I have learned a lot from my daughter. One of the most important things that I learned is that she doesn't think like me.
When she was in high school, I worried about how she would do academically. You see, my older son was a great ‘traditional’ student. A teacher would tell him to learn something and he would – a compliant learner.
Caitlin, on the other hand, would ask, “Why?” If she didn’t know the reason for learning something, she wouldn’t; she would dig in her heels. It drove me crazy.
I knew that by the time she got to high school this behavior would get her into trouble, especially when she started taking more challenging classes.
And then along came AP Chemistry – a class not to be taken lightly. The textbook was heavy, weighing almost three pounds. Each chapter needed to be read slowly multiple times to be understood.
But day after day, I would see her book go unopened. I worried, seeing a train wreck coming. When I asked her how she was preparing for her tests, she would blithely respond that she was just Googling the answers she needed.
Clearly she lacked conventional academic discipline, but it forced me to ask deeper questions. Why was it so difficult for her to study these chapters? Was she destined, as a child of the digital age, to suffer from some type of learning disability?
I began to watch her closely. Could she learn? If so, how did she learn? And was the way she was learning common for her generation of digital natives?
I noticed that while my mind had been trained to go step by step through a sequential collection of knowledge, such as that found in a textbook, her mind would dart from place to place in a seemingly scattered way.
But then I began to notice something quite remarkable. I would ask her a question, and after a typical deadpan look of a 16 year-old, she would go to her phone and start to click away on its screen. Then, after a few minutes, she would turn to me and give me an answer that was surprising for the depth of its understanding.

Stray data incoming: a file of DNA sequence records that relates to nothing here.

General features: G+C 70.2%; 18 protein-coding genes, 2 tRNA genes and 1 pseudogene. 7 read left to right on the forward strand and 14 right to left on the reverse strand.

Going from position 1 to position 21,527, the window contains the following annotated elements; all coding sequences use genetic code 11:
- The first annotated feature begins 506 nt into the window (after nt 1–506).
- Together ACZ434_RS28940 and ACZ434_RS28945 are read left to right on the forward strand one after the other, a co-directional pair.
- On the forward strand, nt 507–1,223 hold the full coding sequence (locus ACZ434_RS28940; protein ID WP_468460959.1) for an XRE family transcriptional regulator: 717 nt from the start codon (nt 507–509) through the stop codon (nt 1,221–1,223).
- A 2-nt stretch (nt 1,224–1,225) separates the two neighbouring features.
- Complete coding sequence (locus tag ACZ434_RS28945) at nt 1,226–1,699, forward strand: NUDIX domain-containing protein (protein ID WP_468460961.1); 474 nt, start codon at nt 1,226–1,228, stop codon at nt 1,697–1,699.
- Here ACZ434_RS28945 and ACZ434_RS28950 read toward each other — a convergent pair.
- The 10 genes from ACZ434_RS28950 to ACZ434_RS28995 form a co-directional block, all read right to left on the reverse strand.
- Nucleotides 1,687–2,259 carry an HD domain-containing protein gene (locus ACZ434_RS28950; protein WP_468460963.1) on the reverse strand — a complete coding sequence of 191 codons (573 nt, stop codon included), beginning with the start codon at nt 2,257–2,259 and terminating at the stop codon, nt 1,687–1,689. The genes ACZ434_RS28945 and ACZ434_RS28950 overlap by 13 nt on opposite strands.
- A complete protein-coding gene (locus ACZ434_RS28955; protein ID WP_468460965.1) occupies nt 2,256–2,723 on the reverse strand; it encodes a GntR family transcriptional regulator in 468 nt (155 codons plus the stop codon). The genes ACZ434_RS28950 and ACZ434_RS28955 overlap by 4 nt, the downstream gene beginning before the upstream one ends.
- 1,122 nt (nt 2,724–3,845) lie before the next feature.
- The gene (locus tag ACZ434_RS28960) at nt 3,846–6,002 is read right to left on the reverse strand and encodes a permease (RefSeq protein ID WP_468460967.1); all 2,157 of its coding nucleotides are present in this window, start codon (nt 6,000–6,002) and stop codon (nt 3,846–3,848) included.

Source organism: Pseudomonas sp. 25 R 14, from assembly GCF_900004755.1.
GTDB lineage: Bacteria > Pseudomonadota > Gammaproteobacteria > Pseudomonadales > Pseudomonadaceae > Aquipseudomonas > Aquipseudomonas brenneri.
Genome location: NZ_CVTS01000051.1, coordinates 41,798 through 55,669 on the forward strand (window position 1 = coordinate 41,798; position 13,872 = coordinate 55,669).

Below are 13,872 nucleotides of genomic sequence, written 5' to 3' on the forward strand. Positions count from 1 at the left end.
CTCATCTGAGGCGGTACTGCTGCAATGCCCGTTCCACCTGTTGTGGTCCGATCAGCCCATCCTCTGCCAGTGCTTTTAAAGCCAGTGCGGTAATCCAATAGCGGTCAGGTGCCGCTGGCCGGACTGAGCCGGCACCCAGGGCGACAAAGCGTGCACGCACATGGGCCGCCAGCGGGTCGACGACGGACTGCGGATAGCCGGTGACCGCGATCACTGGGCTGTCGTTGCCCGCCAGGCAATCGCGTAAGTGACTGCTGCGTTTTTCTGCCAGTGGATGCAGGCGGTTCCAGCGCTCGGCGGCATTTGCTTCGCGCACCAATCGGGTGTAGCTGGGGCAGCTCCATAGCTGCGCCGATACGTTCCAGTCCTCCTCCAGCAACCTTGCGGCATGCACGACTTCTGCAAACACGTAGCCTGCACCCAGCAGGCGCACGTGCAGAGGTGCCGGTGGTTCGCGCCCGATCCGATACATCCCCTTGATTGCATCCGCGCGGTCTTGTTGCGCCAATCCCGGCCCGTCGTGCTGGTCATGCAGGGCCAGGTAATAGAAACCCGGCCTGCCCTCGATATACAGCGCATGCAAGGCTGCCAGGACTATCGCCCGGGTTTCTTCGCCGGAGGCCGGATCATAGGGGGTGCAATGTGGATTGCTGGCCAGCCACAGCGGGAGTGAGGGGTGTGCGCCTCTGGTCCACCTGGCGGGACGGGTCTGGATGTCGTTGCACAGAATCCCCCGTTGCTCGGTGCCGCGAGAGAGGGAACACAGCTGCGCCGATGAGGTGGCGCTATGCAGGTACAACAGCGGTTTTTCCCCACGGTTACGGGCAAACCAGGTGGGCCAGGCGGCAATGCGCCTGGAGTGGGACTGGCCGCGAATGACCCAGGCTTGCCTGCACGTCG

What just happened there? How could she go from knowing nothing to knowing so much, so quickly?
I began to watch her finger movements on her phone more carefully and then later, asked her to explain her learning path.
After an initial Google search, she would quickly jump through several related sites and then synthesize the information into an understanding, all in a matter of a few minutes.
I could barely keep up with her fingers on the screen.
So while I might have a more disciplined mind for a sequential linear learning path, her's was non-linear – a much faster spatial path of rapid triangulation. Something that might be called Trialectical Synthesis.
Turns out, my daughter is not that unusual. Many teachers complain that their students don’t learn the same way they did, and they are struggling to engage them in the classroom.
These kids are not dumb. But most are not interested in being taught in the same way previous generations were. However, given a Higher Purpose to learn, they are astonishingly fast learners.
They think differently from us. They have Digital Minds.
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